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"Exploring the World of Fermented Foods: Sauerkraut, Kimchi, and More"

Updated: Feb 22

How to make fermented foods part of your life without much fuss.


Mary McCabe



The standard proportion for cabbage to salt:

5 lbs. cabbage and other crisp vegetables to 3 Tbsp. sea salt or Himalayan salt

Brine - 1 qt water to 1 ½ Tbsp. Sea salt

Math can be confusing since most of us don’t make 5 lbs. at a time.

I made 2 ½ lbs. Cabbage to keep it simple, with 1 ½ Tbsp. sea salt

It is essential to use a digital scale to weigh the vegetables to know the correct amount of salt.

A salinity ratio of 1.5% to 2.5% ensures a safe and delicious fermentation.


1. Shred the cabbage thinly and evenly. Put in a non-metal, food-grade container.

Add the sea salt and mix lightly with clean hands. Set aside for 20 to 30 minutes.

2. Begin to “massage” cabbage and sea salt with clean, well-rinsed hands, with no soap

residue. Continue to rub the cabbage mixture until a good amount of liquid is released,

about 10 minutes.

3. Place a portion of cabbage in a sterilized jar or crock. Use a tool

such as a kraut pounder, wooden spoon, or smasher to push down the cabbage, so

the brine is ½ inch above the kraut. Repeat in batches, pressing down

until all the kraut is in the container, leaving 2 inches of head space open to the top.

4. Press so the brine is above the kraut. Use a fermentation weight or food-grade plastic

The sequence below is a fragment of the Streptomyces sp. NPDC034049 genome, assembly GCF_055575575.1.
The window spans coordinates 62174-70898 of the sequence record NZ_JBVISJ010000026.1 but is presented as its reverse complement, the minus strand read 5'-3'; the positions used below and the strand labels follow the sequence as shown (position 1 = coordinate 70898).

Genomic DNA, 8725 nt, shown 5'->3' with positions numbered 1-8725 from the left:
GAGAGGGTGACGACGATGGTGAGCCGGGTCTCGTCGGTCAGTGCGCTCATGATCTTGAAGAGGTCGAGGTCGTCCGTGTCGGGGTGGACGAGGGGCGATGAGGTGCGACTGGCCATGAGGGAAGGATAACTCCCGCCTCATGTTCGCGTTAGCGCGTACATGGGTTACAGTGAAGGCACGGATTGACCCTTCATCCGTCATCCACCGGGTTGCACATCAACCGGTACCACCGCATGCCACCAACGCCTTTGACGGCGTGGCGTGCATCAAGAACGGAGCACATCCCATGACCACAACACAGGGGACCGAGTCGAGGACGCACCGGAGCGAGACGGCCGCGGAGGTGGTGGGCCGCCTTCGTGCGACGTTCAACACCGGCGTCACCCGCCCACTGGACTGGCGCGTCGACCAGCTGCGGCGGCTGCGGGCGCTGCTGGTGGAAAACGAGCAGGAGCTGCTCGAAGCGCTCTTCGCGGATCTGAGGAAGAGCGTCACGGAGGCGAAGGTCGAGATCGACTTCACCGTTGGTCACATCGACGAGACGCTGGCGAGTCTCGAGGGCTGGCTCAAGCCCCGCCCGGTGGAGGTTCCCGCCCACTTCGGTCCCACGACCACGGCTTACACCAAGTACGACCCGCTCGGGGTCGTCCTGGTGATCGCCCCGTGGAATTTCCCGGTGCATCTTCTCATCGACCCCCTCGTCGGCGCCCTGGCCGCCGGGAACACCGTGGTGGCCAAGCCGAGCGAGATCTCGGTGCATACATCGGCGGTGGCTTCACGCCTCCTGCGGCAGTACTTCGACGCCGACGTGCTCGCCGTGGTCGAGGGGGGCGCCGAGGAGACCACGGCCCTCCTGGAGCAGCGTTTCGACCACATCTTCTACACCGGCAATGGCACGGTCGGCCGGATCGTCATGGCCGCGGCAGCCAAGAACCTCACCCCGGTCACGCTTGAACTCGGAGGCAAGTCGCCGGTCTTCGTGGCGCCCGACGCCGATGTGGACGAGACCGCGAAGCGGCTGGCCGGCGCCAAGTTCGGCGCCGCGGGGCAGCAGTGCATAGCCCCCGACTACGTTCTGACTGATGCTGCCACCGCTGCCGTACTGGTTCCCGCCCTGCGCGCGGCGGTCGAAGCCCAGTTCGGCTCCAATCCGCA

a bag full of brine to set on top of the kraut.

5. Use cheesecloth or clean cotton to cover and a fermenting lid. Do not close the lid tightly.

It needs to allow any gas to be released. Place the kraut container on a shallow dish

to catch any brine overflow.

6. Leave the new kraut in an area for 5 to 8 days, not in direct sunlight, depending on

The temperature. The ideal temperature is 68 to 75 degrees. Check every day, and look for

bubbles. Once the liquid has a chance to settle and the bubbles no longer rise to the surface, it indicates that the fermentation has stopped. As a result, the color has gone from white to golden yellow.

7. Smell it. It should smell and taste like sauerkraut. You can store the kraut in the refrigerator, tightly covered for 2 to 3 months, ensuring the brine covers the kraut.

Sauerkraut Dish, Pickle Jar with Glass Weight, Brine Filled Bag & Lid

Sauerkraut Shown in Jar, as a side,

Glass & Brine Filled Bag Weight

*Mary's Notes

Amazon offers various fermentation products, such as Mason jars and Ball lids.

Sauerkraut needs an anaerobic (without oxygen) environment to ferment successfully.

To achieve this, you must ensure no air gets into the kraut mixture by using the weights or brine bag to keep the air out. Also, keep the kraut submerged under the brine to prevent spoilage.

Lay the outer cabbage leaves on top to keep any floaters from jumping to the top.




One large, heavy napa cabbage washed and well drained

3 or 4 scallions cut into two” lengths

One small carrot cut into two” slivers

¼ onion in half moons

6- 8 cloves of garlic minced

Thumb size piece of peeled ginger, julienne

1 Asian or Bosc pear slice thin strips

2 to 3-inch daikon radish, julienne

3 to 4 Nira cut into two” lengths

⅓ to ½ cup sea salt, kosher, or pure salt

Gochugaru - Korean red pepper flakes or powder

Cut Vegetables befoer Mixing with Starch to go inside the Napa

Starch gravy

¼ cup sweet rice flour

One cup of dashi stock (1 ½ cup water to two” piece kombu slow boil to one cup)


  1. Cut napa cabbage in half and quarters. Carefully spread loose cabbage leaves, and sprinkle salt between each layer. Place in a bowl, covered, cut side down for